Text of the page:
Dr. Boyce: Don Lemon is an angry White man who just happens to be Black

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- By creating laws specifically designed to profile and incarcerate Black people, America now locks up more Black men than South Africa did during the height of apartheid, one of the most racist regimes in the history of the world (so, the data implies that America is more racist than the old South Africa). It’s hard for families to stay together when you’re sending every other potential father or husband off to forced labor camps for decades at a time. This also breaks down the structure of the family, leading to a broad increase in the number of single-parent households (see the anti-mass incarceration campaign by myself and Russell Simmons to understand this issue further).

- Black schools are funded at a rate that is significantly lower than White ones. It’s difficult for kids to speak Don Lemon’s proper English if the schools can’t even afford to buy books. In fact, there are quite a few states that are spending more money on building prisons for Black children than educating them. Don, please talk about that during your next rant.

- Nearly every statistical study imaginable shows that even when Black people have plenty of education, they are less likely to be hired and the first to get fired. An excellent case-in-point is when Yolanda Spivey showed that the number of call backs she received dramatically increased when she changed her resume and pretended to be a White girl. So, despite the claim that Black unemployment exists because those “lazy buffoons” don’t want to work, the truth is that discrimination is very real.

- Because of widespread joblessness, incarceration, a poor educational system, and drugs/guns being dropped off in Black communities, many of our kids can’t even walk to school without worrying about taking a bullet to the brain. These drugs and guns are not delivered by Black people. Can you investigate this on CNN? I bet they won’t let you.

- Many of the cultural challenges we have as a community come right out of the music that is played to our kids on the radio by companies like Clear Channel, which promote violence, drug/alcohol abuse, s*xual irresponsibility, etc (see our push to destroy Lil Wayne’s deal with Pepsico to understand what I’m talking about). Don and Bill would never confess that it is the cultural failings of White America which have led gun manufacturers, private prisons, major record labels and others to profit by marketing death and despair to young African Americans – as a business school professor, I can assure you that MARKETING-DOES-WORK.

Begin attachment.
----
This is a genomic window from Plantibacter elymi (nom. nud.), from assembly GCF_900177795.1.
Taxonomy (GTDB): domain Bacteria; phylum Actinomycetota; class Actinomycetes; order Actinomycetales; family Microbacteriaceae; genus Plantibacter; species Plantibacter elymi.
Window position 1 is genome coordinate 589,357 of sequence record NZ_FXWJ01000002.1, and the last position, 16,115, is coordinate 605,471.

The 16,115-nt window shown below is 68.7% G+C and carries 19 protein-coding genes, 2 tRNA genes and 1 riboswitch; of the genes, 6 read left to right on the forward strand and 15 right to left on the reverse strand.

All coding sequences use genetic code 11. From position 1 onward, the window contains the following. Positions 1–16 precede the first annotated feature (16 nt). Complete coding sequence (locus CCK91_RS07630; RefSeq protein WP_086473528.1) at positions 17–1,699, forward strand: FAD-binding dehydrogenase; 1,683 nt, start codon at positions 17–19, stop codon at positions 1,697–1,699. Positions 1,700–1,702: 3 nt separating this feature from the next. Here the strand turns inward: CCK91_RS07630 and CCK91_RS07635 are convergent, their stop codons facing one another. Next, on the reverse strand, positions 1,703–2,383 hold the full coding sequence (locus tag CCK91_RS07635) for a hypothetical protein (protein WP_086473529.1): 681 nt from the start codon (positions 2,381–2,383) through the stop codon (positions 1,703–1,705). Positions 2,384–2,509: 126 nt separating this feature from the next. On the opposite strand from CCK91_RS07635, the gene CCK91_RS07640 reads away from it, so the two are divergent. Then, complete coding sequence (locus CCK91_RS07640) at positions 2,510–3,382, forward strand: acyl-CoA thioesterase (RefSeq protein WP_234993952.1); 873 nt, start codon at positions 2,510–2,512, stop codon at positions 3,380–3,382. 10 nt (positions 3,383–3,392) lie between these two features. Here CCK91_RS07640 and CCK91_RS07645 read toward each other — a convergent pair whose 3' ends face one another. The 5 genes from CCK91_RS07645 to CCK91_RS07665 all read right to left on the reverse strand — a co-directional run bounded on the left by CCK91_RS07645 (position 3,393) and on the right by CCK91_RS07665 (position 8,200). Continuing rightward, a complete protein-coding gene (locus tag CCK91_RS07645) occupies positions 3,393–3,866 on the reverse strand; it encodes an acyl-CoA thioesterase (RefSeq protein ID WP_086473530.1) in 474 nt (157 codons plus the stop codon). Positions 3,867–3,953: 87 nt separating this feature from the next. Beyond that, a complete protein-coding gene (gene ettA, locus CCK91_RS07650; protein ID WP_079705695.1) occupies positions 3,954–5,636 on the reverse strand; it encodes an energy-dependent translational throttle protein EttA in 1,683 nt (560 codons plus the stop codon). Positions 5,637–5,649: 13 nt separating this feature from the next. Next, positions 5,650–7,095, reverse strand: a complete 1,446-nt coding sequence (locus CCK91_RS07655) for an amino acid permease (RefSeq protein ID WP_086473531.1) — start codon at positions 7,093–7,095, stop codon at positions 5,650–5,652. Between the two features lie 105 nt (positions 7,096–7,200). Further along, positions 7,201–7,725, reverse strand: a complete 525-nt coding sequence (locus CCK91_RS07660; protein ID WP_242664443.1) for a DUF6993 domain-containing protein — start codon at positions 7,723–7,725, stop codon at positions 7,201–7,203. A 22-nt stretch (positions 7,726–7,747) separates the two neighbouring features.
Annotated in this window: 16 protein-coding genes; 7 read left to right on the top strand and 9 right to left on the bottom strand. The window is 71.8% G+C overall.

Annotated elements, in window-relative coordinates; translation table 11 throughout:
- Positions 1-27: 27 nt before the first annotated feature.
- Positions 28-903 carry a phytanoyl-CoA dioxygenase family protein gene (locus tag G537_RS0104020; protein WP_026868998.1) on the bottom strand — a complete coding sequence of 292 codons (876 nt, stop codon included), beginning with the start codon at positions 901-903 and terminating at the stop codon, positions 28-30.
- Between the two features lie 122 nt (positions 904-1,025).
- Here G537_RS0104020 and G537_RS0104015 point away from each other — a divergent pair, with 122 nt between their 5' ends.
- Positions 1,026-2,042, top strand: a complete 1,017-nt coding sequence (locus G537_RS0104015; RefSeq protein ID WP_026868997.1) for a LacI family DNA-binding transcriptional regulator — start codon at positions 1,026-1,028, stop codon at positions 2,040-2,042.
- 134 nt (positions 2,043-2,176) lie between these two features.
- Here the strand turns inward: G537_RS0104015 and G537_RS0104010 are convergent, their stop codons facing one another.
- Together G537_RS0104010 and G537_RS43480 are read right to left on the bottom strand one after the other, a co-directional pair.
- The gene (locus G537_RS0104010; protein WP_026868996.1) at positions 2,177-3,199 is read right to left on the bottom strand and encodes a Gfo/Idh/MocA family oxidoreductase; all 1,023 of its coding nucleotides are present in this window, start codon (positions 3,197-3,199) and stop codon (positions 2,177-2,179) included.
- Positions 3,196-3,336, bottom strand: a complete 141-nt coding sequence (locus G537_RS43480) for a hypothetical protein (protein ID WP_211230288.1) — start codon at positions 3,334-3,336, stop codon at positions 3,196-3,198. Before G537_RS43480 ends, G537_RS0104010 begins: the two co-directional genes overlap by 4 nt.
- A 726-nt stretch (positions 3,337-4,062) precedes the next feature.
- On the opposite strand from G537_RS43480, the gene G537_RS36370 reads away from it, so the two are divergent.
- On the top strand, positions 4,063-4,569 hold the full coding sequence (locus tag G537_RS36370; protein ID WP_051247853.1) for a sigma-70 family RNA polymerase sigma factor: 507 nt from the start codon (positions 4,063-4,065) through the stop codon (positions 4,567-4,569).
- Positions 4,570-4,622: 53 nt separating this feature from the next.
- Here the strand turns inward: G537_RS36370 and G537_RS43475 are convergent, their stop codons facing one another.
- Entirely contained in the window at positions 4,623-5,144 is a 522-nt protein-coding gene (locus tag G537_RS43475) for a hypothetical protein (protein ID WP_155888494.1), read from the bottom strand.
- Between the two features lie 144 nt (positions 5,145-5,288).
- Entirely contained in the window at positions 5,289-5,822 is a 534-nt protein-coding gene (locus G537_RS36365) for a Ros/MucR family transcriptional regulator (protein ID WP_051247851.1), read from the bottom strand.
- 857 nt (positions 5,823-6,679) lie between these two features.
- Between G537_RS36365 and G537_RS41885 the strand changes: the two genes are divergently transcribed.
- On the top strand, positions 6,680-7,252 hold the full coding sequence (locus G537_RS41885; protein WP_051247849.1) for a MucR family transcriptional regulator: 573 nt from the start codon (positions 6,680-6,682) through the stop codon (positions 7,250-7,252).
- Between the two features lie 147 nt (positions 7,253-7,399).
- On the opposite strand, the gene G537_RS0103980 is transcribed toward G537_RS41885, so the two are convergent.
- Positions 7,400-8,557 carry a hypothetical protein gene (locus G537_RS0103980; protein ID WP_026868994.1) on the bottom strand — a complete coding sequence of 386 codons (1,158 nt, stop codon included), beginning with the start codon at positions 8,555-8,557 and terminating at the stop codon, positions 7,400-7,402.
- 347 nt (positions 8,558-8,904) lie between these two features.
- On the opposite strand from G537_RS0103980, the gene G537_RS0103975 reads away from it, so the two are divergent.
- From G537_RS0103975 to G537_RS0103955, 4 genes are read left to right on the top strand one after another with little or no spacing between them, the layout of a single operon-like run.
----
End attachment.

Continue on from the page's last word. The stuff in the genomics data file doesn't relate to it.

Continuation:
Hint to Don: Almost none of the destructive entities I’ve mentioned are owned by Black people, even BET. So, the next time you see a jobless, uneducated thug with eight baby’s mamas and sagging pants rob your friend on the street, understand that this man was made in America. He got his gun there too.

I could go on and on, but the truth is that Don and Bill O’Reilly might find a way to blame White racism on Black people too, like the abusive husband who says, “I wouldn’t have had to beat you if you hadn’t kept burning my dinner.” It is the persistent commitment to lying about racism that keeps our country from moving forward. It’s hard to take responsibility for a state-sponsored 400-year holocaust, and easier to use your power to allow yourself to live in denial.

God bless Don Lemon, and I hope he has a long, vibrant career in media. But all of us have issues, and I think that Don’s latent anger toward the African American community (especially Black men) is making him the Black gay equivalent to the angry White male. Growing up as a gay, abused child in the bible belt of Louisiana had to be difficult for him, and I can’t help but wonder if his disturbing remarks are a reaction to the rejection he’s felt from Black America over the years. We should be ashamed for mistreating him, and I’d like to be the first to say, “Don, I’m sorry for what others have done to make you so angry at the Black community right now.”

Don, we’re not all bad. Also, if I get shot while walking down the street while wearing my hoodie, just remember that my death will not be interpreted the same way if my name were Mark Zuckerberg. He wears hoodies too, and no one says he should die because of it.

Dr. Boyce Watkins is the author of the lecture series, “The 8 Principles of Black Male Empowerment.”

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